JENNIFER SMITH TURNER ’74
Lost and Found: Rhyming Verse Honoring African American Heroes
Connecticut River Press
This book of poetry includes illustrations by Turner’s sister, Valarie Smith. The poems are about the inspiration Turner found in what she calls the “courageous” lives of public figures ranging from tennis player Arthur Ashe to poet and novelist Maya Angelou. About Angelou, Turner writes, “Maya personifies phenomenal us/ Proclaims joy, delight/ In lives we share so much.” Turner began writing poetry while at Union and in 2003 published Perennial Secrets, Poetry & Prose. The author worked for 28 years as a senior-level business executive.
JOHN W. JACOBSON ’71
Handbook of Intellectual and Developmental Disabilities
Jacobson conceived of this handbook, recruited contributors and served as editor until rapidly progressing lung cancer took his life on May 8, 2004. The book was then about two-thirds complete and was finished by coeditors James A. Mulick and Johannes Rojahn. The handbook examines advances in the field and also summarizes major subject areas like autism. Jacobson earned a doctorate in psychology from the University of Vermont and worked for more than 25 years as a research scientist at the New York State Office of Mental Retardation and Developmental Disabilities in Albany. Coeditor Mulick writes in the book’s dedication, “So many people sought [Jacobson’s] guidance in so many fields related to developmental disabilities, psychology and applied research that his absence is sorely felt on at least three continents.”
JOHN DiCOCCO ’70
New England GolfGuide, 2007 Edition
This is the 18th installment of one of New England’s best golf guides, which is subtitled “The Directory for Public Play.” The guide contains information from slope to greens fees for 541 public courses. DiCocco has been the editor of the GolfGuide since 1995 and bought the publication in 2005. He creates the content for the book’s first 20 to 30 pages and reviews and rates courses. When not working on the GolfGuide, John serves as publications manager for the Boston University School of Management. At GolfGuide, DiCocco calls himself chief enthusiasm officer because he says, “publishing feels like a 16-month cycle in a 12-month year, so you have to love what you are doing.”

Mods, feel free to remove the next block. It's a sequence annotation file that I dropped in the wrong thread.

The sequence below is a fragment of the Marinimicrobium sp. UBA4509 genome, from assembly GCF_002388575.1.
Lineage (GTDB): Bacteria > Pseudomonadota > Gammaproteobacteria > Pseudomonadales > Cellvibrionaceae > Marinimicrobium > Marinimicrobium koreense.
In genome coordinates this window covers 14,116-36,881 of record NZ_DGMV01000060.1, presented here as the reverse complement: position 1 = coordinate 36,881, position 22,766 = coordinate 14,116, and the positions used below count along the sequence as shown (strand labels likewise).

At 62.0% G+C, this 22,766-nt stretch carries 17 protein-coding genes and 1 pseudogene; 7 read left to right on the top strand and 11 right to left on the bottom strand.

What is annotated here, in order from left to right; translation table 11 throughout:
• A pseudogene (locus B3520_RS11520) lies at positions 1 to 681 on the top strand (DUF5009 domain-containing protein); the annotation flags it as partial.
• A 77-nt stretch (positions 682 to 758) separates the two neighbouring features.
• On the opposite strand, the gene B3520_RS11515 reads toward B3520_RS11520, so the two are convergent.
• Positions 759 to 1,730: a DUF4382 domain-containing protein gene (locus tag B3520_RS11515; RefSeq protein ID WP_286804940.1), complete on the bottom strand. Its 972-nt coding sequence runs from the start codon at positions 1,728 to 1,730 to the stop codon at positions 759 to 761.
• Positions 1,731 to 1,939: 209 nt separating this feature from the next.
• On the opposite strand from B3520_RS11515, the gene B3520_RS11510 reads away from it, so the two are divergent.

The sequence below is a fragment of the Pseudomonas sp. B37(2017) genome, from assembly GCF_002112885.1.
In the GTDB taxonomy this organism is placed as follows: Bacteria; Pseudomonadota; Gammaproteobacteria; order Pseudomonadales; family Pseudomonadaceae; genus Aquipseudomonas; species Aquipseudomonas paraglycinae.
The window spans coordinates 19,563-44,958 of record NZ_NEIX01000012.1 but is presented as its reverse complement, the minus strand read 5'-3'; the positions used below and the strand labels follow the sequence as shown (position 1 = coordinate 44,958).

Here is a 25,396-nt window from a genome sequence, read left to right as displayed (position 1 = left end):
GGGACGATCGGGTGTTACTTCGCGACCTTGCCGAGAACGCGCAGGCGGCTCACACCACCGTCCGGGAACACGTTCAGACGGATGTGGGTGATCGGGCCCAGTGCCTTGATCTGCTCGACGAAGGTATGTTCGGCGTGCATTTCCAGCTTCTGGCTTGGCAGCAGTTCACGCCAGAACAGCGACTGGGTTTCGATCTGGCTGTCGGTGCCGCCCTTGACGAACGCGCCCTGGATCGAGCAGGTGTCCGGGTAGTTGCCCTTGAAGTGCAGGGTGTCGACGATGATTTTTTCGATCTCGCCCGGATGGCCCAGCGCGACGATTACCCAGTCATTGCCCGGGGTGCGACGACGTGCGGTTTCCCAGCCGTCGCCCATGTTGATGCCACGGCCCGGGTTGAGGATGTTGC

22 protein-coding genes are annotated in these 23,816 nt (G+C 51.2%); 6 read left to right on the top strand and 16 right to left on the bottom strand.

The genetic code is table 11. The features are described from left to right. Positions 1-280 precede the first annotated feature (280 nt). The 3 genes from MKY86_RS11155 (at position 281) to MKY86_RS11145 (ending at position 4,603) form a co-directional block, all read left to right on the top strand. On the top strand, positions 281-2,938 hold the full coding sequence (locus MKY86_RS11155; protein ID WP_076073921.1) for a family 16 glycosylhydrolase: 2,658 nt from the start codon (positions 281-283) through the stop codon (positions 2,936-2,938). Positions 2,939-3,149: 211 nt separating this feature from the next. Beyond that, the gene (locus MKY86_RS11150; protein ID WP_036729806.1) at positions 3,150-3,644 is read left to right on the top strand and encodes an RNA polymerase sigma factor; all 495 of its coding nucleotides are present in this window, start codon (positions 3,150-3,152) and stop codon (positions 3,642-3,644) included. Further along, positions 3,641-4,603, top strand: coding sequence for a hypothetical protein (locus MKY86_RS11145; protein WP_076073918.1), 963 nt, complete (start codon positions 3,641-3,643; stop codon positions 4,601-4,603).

ROBERT G. MEYERS ’60
Understanding Empiricism is an introduction to empiricism and the empiricist tradition in philosophy. The book examines the most important philosophical issues bearing on the subject, while maintaining enough distance from the intricacies to allow readers to gain a clear overview of empiricism. Empiricism posits that all knowledge of real existence must be justified by experience, as opposed to rationalism, which argues that some knowledge is innate. Meyers is a professor of philosophy at the University at Albany in New York. The book is part of series of short, accessible books about major schools, movements and traditions in philosophy since the Enlightenment.